Characteristics of severe life events, attachment style, and depression – Using a new online approach

Bifulco, Antonia, Kagan, Lisa, Spence, Ruth ORCID: https://orcid.org/0000-0002-6197-9975, Nunn, Stephen, Bailey-Rodriguez, Deborah, Hosang, Georgina M., Taylor, Matthew and Fisher, Helen L. (2019) Characteristics of severe life events, attachment style, and depression – Using a new online approach. British Journal of Clinical Psychology . ISSN 2044-8260 (Published online first) (doi:https://doi.org/10.1111/bjc.12221)

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Abstract

Objectives
Severe life events are established as provoking agents for depression in combination with vulnerability factors. Identifying features of severe events improves the prediction of disorder but are rarely utilized, mainly because life event research is increasingly dominated by self‐report checklists with no capacity for inferring such characteristics. This paper investigates the association of severe life events’ features with depression and insecure attachment styles using a new online measure of life events in a clinical and control sample.

Methods
A total of 202 participants (75 clinical and 127 matched control participants), taken from an earlier national Depression Case Control genetic study and followed up after 12 years, completed the Computerised Life Events Assessment Record to assess characteristics of life events, the Vulnerable Attachment Style Questionnaire to measure attachment insecurity, and the General Health Questionnaire to measure depression.

Results
The clinical group had higher self‐reported depression, severe life events, and insecure attachment style. They also reported more loss, danger, humiliation, and trauma severe events. Intra‐respondent analysis showed individuals experiencing these types of events were more likely to report depression. Insecure attachment style and severe life events were both significantly related to recent depression and history of depressive disorder. Anxious attachment style was significantly related to relationship events and bereavements, as well as severe loss or humiliation events, whereas avoidant style was not.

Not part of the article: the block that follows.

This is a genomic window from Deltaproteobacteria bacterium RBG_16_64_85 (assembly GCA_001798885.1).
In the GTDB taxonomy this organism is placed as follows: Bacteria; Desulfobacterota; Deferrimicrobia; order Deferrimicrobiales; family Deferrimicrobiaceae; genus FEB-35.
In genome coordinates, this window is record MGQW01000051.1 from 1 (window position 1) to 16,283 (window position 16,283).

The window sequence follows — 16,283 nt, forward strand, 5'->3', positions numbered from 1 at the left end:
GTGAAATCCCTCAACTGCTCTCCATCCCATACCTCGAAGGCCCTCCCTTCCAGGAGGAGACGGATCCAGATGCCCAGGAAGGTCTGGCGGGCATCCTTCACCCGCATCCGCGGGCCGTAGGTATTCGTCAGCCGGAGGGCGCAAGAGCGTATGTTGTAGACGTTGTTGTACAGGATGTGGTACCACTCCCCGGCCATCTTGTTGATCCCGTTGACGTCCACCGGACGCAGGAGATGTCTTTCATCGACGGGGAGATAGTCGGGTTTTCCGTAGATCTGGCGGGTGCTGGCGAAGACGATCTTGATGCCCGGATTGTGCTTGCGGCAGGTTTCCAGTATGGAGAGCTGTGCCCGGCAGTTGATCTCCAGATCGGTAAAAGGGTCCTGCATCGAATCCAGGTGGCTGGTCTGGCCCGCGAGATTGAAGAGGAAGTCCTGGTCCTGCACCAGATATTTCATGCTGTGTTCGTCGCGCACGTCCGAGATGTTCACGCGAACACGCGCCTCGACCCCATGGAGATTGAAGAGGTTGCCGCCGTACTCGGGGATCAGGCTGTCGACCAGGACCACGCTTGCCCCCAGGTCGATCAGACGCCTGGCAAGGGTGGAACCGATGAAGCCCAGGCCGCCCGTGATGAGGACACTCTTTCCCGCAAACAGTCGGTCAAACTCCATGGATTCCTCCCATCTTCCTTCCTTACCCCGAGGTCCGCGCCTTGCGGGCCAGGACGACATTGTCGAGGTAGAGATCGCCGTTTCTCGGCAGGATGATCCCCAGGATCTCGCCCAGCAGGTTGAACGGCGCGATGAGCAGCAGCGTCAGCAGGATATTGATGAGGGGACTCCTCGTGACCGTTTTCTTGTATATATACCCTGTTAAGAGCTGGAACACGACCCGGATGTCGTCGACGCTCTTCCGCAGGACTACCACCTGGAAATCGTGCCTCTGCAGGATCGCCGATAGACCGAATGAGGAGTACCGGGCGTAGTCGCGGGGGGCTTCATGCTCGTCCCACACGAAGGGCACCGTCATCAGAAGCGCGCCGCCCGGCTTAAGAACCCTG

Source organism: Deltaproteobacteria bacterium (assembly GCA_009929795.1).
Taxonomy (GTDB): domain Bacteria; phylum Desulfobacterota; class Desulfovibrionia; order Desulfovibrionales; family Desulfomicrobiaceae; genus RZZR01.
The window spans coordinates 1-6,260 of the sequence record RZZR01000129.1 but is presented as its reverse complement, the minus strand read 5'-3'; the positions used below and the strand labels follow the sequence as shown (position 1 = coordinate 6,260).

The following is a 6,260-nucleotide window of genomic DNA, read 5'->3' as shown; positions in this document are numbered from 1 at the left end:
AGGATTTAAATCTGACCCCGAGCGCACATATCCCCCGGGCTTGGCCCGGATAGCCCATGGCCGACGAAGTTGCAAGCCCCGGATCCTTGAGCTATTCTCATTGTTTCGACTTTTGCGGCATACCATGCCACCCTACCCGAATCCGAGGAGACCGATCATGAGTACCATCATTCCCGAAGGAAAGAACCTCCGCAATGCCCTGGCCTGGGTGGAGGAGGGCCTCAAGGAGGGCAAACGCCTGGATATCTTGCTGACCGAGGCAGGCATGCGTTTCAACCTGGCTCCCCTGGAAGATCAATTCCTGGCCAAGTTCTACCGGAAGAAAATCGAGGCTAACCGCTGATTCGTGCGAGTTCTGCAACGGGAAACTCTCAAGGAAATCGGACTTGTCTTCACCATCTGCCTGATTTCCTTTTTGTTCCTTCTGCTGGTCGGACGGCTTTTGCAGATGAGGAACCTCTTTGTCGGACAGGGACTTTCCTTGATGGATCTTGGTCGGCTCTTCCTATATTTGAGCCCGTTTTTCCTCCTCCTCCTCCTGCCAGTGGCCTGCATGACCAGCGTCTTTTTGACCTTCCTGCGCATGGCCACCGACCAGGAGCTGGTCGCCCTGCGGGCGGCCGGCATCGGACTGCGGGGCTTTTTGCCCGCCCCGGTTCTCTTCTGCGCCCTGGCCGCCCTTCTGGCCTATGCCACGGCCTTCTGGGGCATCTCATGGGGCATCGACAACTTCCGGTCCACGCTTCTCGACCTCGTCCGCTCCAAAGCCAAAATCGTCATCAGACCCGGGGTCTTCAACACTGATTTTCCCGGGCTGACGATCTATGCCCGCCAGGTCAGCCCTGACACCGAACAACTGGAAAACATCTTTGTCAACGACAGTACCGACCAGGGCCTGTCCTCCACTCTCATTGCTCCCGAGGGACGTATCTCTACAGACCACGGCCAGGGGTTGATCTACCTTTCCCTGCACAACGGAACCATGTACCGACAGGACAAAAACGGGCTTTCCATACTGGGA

Conclusions
Identifying salient features of severe life events improves associations with depression and insecure attachment style. Utilizing a new online approach can aid research and clinical approaches for depression at low cost.

Practitioner points
Salient features of severe life events (e.g., loss, humiliation) give insight into the potential impact on attachment vulnerability and depression. Clinicians and researchers can use online methods to economically gain detailed life event information needed for clinical formulation and valid data on stressors. The self‐reported scale for recent depression is only a proxy measure of clinical disorder, but the clinical group selection is a more robust criterion for depression history.

Item Type: Article
Additional Information: ** From Crossref via Jisc Publications Router ** History: epub 13-04-2019; issued 13-04-2019.
Keywords (uncontrolled): Clinical Psychology, General Medicine
Research Areas: A. > School of Science and Technology > Psychology > Centre for Abuse and Trauma Studies (CATS)
Item ID: 26449
Notes on copyright: This is the peer reviewed version of the following article: Bifulco, Antonia, Kagan, Lisa, Spence, Ruth, Nunn, Stephen, Bailey‐Rodriguez, Deborah, Hosang, Georgina M., Taylor, Matthew and Fisher, Helen L. (2019). Characteristics of severe life events, attachment style, and depression – Using a new online approach., which has been published in final form at https://doi.org/10.1111/bjc.12221. This article may be used for non-commercial purposes in accordance with Wiley Terms and Conditions for Use of Self-Archived Versions.
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Depositing User: Jisc Publications Router
Date Deposited: 23 Apr 2019 14:27
Last Modified: 29 Apr 2019 17:48
URI: https://eprints.mdx.ac.uk/id/eprint/26449

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